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Much to do if Britain is to manufacture its way out of trouble

16 February 2010

3:33 PM

16 February 2010

3:33 PM

The City had hoped that Britain would export its way out of trouble. Dream on City Boys: Britain’s trade deficit is £7.3bn. It is perverse that the Thatcher government is blamed for manufacturing’s decline. Certainly, deficits were a feature of the Thatcher years but Labour came to power with a £1.8bn trade surplus and the gap has widened every year thereafter; Britain was £56bn in the red by 2006. With a possible inflation crisis louring in the distance, precipitated in part by weak sterling and a dependency on imports, British manufacturing needs to be stimulated. John Redwood has a typically incisive post:      

‘It is quite possible to make things in Britain, make them well and make a profit. The fact that so few do these days tells us something else. For all the fine politicians’ words about manufacturing, government often does not want industry. Planning controls, regulations and tax regimes are hardly encouraging. Nor is our culture any longer proposing we be the workshop of the world. In schools discussion is likely to be of pollution and industry’s large contribution to global warming, rather than to the importance and the rewards of making things for ourselves.

The UK seems to be happy to import its lifestyle from China and borrow the money. It has the added moral luxury that we can then blame China for the pollution she creates for us, and can enjoy the benefits of low wage labour intensive production. That does not require us to be mean to our UK neighbours over how much they are paid. We borrow the money to pay the benefits bill instead.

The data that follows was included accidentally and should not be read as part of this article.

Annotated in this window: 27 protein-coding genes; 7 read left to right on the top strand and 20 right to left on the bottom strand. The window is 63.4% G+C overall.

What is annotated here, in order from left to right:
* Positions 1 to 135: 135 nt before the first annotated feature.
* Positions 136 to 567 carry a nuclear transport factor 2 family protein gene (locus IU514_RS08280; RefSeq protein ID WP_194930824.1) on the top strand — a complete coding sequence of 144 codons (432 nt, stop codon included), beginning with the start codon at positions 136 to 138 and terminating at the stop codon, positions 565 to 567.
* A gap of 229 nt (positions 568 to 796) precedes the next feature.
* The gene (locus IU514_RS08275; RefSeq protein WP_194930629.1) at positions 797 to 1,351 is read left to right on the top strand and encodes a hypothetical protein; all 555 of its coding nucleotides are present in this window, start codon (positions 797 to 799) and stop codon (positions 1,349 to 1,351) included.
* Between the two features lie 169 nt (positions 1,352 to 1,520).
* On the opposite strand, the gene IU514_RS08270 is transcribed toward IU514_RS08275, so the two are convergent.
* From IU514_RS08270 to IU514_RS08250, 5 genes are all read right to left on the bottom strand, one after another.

The gnawing worry I have is how much longer will China go on working so hard and lending us the money to live at such a higher standard than they enjoy? Isn’t it high time government turned fine words into less government action to thwart or put off would be manufacturers and investors who could start to get Britain working again? China doesn’t have the high corporation and income taxes we have, and it does not take months or years to get a planning permission.’

The current government expend Zeppelins of hot air about finding an ‘alternative to the City’, but car plant and chocolate plant closures are all that Mandelson has delivered. Redwood’s analysis suggests that the tax and regulation systems are anti-competitive. The deregulation of small businesses and cutting corporation taxes are existing Tory policies, but much more needs to be done. Cutting the basic rate of income tax, employers’ national insurance contributions and further cuts in corporation tax would aid Britain’s competitiveness; and the overhaul of planning applications for business would also assist. The more I think about it, the more I’m amazed that the Vulcan isn’t closer to the front bench.


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